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Navas v. City of Los Angeles

United States District Court, C.D. California

July 19, 2016

ROSA NAVAS, an individual; ALFREDO NAVAS, an individual; A.N., a minor, individually and as successor in interest to Sergio Navas and by and throug his mother and Next Friend Christel Emmet; J.N., a minor, individually and as successor in interest to Sergio Navas and by and throug his mother and Next Friend Chistel Emmet; A.N., a minor, individually and as successor in interest to Sergio Navas and by and through her mother and Next Friend Christel Emmet, Plaintiffs,
v.
CITY OF LOS ANGELES, a municipality; BRIAN VAN GORDON, an individual; and DOES 1 through 10, inclusive, Defendants.

          PROTECTIVE ORDER RE: DISCLOSURE OF CONFIDENTIAL INFORMATION [CHANGES MADE BY COURT TO PARAGRAPHS 1, 3, 5, 10, 11, 12 AND EXHIBIT A]

          HON. JACQUELINE CHOOLJIAN, UNITED STATES MAGISTRATE JUDGE.

         WHEREAS, Plaintiff is seeking materials and information that Defendant City of Los Angeles (“City”) maintains as confidential, such as personnel files of the police officers involved in this incident, Force Investigation Division materials and information, Internal Affairs materials and information, and other administrative materials and information currently in the possession of the City and which the City believes need special protection from public disclosure and from use for any purpose other than prosecuting this litigation;

         WHEREAS, Plaintiff is also seeking official information contained in the personnel files of the involved police officers, LAPD Officers, which the City maintains as strictly confidential and which the City believes need special protection from public disclosure and from use for any purpose other than prosecuting this litigation;

         WHEREAS, the City asserts that the confidentiality of the materials and information sought by Plaintiff is recognized by California and federal law, as evidenced inter alia by California Penal Code section 832.7 and Kerr v. United States Dist. Ct. for N.D. Cal., 511 F.2d 192, 198 (9th Cir. 1975), aff'd, 426 U.S. 394 (1976);

         WHEREAS, the City has not publicly released the materials and information referenced above except under protective order or pursuant to court order, if at all;

         WHEREAS, the City contends these materials and information are of the type that has been used to initiate disciplinary action against Los Angeles Police Department (“LAPD”) officers, and has been used as evidence in disciplinary proceedings, where the officers’ conduct was considered to be contrary to LAPD policy;

         WHEREAS, the City contends that absent a protective order delineating the responsibilities of nondisclosure on the part of the parties hereto, there is a specific risk of unnecessary and undue disclosure by one or more of the many attorneys, secretaries, law clerks, paralegals and expert witnesses involved in this case, as well as the corollary risk of embarrassment, harassment and professional and legal harm on the part of the LAPD officers referenced in the materials and information;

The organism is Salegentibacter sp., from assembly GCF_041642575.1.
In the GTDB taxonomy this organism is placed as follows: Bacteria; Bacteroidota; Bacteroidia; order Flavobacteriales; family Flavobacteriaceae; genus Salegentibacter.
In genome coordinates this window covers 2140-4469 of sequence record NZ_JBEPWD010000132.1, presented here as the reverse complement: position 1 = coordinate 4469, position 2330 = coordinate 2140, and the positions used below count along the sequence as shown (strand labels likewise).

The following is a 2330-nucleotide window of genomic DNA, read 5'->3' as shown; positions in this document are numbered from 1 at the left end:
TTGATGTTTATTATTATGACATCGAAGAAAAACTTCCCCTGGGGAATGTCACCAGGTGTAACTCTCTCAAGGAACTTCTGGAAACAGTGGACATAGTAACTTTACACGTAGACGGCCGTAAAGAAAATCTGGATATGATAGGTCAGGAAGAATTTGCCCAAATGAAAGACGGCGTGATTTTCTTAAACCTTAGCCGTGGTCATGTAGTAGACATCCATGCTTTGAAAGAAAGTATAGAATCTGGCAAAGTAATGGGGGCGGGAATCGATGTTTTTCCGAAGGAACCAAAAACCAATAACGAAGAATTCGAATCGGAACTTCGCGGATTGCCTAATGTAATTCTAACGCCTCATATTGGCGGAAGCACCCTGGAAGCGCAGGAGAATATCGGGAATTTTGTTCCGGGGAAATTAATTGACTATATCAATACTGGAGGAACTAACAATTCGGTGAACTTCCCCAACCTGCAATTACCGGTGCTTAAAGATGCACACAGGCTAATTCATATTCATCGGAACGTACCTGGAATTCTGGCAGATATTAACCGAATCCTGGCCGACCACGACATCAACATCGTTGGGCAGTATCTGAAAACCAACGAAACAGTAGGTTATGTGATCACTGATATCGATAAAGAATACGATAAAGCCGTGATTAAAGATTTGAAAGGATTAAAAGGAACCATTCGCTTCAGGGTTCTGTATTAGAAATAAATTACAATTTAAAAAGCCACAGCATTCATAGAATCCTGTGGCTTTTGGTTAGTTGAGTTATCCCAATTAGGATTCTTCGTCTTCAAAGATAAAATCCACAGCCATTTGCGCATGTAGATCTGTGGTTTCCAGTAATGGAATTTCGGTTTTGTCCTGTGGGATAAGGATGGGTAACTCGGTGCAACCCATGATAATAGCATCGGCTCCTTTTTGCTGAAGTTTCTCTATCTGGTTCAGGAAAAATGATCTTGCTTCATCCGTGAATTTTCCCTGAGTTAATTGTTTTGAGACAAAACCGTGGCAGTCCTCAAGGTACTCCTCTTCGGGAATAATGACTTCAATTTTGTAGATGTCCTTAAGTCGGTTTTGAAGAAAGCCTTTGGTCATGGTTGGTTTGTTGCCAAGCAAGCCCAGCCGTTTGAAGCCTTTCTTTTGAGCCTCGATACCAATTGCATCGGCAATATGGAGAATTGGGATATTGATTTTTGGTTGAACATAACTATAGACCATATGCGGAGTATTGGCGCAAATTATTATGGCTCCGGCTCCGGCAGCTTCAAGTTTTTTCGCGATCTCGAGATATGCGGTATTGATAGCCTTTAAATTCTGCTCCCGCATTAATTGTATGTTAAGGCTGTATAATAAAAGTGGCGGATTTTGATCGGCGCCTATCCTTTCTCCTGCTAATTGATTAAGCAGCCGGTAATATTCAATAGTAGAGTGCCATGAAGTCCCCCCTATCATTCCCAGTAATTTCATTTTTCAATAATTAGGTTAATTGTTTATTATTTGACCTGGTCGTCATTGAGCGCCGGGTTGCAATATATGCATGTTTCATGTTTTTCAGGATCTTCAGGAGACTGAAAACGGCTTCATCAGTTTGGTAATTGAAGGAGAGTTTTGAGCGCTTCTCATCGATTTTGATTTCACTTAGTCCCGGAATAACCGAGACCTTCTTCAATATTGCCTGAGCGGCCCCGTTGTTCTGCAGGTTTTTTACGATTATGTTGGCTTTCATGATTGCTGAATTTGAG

WHEREAS, the City contends that the unfettered disclosure of the materials and information, absent a protective order, would allow the media to share this information with potential jurors in the area, impacting the rights of the City herein to receive a fair trial.

         ORDER ON STIPULATION

         The Court, having found good cause, Orders as follows:

         1. Defendants (hereinafter “Disclosing Party(ies)”) may designate as confidential any personnel files, videos, Internal Affairs materials or any other materials or writing that they, in good faith, believe is protected from disclosure within the meaning of Fed.R.Civ.P. 26(c), in that they believe the material contains confidential or private information. Such materials may be classified as subject to this protective order by marking the material, each document or writing with a watermark that includes words such as “Confidential, ” “Confidential Documents, ” “Confidential Material, ” “Subject to Protective Order, ” or words of a similar effect, and that includes the case name and case number. Materials and writings so designated, and all privileged information derived therefrom [hereinafter collectively referred to as “Confidential Material”], shall be treated in accordance with the terms of this Order. In making this designation, the Disclosing Parties are also representing that no portion of the materials is segregable and, therefore, subject to production without restriction as “Confidential.”

         2. Confidential Material may be used by the persons receiving such information [hereinafter “Receiving Party(ies)”] only for the purpose of litigation of this case, and for such other purposes as permitted by law.

         3. This Order applies not only to the Confidential Material, but also to

         (1) any information copied or extracted from the Confidential Material; (2) all copies, excerpts, summaries or compilations of Confidential Material; and (3) any testimony, conversations, or presentations by Receiving Parties that might reveal Confidential Material, except testimony, conversations, or presentations during a court hearing ...


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